# Unique representation of simple function

Claim: Consider a simple function $$f : X \to \mathbb{R}$$ where $$(X,M,\mu)$$ is a measure space. If we represent $$f$$ as $$\sum_{i=1}^{n} a_{i} \chi_{A_i}$$, with $$A_i \cap A_j = \varnothing$$ and $$a_i \ne a_j$$ for $$i \ne j$$, then is this representation of the simple function is unique.

I intuitively feel it should be true, but I'm not able to prove it.

My attempt at proof: Suppose $$f = \sum_{i=1}^{n} a_{i} \chi_{A_i} = \sum_{j=1}^{m} b_{j} \chi_{B_j}$$. Then we need to prove the following: $$n=m$$, $$a_i = b_{p_i}$$ and $$A_i = B_{p_i}$$, where $$p_1,p_2,\ldots,p_n \in \{1,2,\ldots,n\}$$ for all $$i=1,2,\ldots,n$$ and $$p_i \ne p_j$$ if $$i \ne j$$. However, I'm stuck at this point and do not know how to proceed.

I have two questions:

1. Could you suggest how do I complete the proof or some other method to prove the claim, or a counterexample to the claim?

2. If the claim is true, does it hold without can $$a_i \ne a_j$$ be removed from the hypothesis, and then established as a part of the proof?

• Second, note that $\chi_A=\chi_A+0\chi_B$; to get uniqueness up to reordering you need to assume $a_j\ne0$ and $b_j\ne0$. Commented Mar 9, 2021 at 22:10
• @DavidC.Ullrich I did not understand what $\chi_A+$ means. And yes I understand what you mean by uniqueness upto reordering. I have edited the question to reflect that. Commented Mar 9, 2021 at 22:10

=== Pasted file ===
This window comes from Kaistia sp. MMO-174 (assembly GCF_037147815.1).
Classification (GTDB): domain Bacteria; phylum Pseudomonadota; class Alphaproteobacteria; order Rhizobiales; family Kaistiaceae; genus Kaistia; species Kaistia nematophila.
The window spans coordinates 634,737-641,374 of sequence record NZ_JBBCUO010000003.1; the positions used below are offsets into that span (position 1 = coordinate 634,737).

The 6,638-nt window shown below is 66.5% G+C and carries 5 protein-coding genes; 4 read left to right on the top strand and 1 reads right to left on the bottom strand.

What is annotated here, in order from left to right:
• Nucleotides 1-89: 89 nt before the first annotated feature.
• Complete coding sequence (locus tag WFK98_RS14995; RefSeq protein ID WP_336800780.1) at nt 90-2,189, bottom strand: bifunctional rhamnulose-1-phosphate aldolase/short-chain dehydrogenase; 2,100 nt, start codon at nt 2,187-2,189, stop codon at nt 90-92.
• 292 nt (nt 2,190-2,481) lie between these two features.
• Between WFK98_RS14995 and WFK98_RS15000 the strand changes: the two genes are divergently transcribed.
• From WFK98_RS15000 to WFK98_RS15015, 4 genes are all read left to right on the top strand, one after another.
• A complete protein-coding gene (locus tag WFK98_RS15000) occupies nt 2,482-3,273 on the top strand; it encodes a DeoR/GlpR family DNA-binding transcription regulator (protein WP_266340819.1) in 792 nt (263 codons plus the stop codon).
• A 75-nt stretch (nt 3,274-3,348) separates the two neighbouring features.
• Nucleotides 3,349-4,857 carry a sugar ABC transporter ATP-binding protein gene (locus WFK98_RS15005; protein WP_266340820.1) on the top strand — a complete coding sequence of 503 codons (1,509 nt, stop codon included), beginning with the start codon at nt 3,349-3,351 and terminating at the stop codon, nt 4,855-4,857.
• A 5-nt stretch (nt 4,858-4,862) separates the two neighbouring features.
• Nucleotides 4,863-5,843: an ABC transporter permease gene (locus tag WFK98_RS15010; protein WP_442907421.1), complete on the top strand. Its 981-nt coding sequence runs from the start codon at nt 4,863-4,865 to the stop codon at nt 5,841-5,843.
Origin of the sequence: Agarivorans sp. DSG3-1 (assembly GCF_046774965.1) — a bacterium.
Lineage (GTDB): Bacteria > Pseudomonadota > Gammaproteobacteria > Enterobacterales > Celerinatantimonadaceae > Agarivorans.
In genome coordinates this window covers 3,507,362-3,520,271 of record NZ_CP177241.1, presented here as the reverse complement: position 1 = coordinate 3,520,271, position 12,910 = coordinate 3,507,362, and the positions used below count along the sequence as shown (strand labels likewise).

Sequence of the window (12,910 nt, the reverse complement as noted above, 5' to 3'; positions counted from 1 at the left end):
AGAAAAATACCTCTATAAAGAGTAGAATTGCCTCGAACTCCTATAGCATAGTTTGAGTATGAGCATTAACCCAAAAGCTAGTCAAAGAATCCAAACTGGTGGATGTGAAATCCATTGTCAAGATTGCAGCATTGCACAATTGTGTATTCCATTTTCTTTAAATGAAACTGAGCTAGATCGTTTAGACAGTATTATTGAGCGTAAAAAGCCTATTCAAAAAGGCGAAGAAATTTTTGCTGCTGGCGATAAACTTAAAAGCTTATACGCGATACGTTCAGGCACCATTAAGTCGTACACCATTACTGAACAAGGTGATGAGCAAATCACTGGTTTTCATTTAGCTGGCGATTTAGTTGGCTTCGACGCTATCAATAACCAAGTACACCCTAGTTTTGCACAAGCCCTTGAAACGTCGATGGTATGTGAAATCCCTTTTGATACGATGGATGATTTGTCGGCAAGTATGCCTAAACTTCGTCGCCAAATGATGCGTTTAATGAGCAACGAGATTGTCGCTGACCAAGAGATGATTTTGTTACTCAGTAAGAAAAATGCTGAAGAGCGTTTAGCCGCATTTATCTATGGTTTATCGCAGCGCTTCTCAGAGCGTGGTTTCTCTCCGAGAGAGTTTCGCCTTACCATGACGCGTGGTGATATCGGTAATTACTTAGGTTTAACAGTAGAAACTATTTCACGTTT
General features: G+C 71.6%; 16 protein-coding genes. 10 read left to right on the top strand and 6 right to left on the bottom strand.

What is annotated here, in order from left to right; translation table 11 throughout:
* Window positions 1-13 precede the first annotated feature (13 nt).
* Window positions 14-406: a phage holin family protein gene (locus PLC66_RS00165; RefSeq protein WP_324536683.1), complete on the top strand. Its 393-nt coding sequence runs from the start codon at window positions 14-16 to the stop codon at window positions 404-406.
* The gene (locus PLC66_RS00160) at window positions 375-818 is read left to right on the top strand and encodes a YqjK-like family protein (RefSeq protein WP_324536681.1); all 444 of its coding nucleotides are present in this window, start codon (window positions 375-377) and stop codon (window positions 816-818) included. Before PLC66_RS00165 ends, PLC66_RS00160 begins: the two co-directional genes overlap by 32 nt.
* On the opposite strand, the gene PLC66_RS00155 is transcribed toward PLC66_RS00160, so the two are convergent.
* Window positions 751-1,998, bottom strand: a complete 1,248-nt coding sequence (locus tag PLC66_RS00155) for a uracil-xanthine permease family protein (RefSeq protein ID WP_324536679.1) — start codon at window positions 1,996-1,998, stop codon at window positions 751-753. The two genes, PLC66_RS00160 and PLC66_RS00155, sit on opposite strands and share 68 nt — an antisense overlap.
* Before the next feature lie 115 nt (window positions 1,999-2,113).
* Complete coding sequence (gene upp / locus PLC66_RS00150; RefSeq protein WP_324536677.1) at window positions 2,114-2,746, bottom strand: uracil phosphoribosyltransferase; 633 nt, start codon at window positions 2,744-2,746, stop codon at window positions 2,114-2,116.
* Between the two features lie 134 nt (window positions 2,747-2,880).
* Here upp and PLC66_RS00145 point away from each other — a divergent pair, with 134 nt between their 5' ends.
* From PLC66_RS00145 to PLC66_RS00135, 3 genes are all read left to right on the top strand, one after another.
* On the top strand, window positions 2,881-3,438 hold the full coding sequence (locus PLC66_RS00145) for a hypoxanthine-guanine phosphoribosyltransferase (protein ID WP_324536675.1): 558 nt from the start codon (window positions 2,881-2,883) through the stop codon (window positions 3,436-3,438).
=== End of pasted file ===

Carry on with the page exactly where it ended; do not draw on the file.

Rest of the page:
• I didn't write $\chi_A+$. I pointed out that $\chi_A=\chi_A+0\chi_B$. Commented Mar 9, 2021 at 22:12
• In the first comment you have used $\chi_A+ = -\chi_B$, and I did not understand what this means. Commented Mar 9, 2021 at 22:14
• must have been a typo - the first comment is gone. Commented Mar 9, 2021 at 22:15

Of course it's easy to construct examples showing that you need to assume $$a_j\ne0$$ and $$b_k\ne0.$$ IF you assume that:
HINT Show that $$f(X)\setminus\{0\}=\{a_1,\dots,a_n\}$$.
Hence $$\{b_1,\dots,b_m\}=\{a_1,\dots,a_n\},$$ and now since the $$a_j$$ are distinct and the $$b_k$$ are distinct you're on your way...
Note another way to fix it is to assume that $$\bigcup A_j=X$$. (If you assume that you had better not assume $$a_j\ne0$$.) The stuff at the start maybe comes out more elegant with the second version, but once we've moved on the second seems silly, requiring $$\chi_A+0\chi_{X\setminus A}$$ in place of a simple $$\chi_A$$.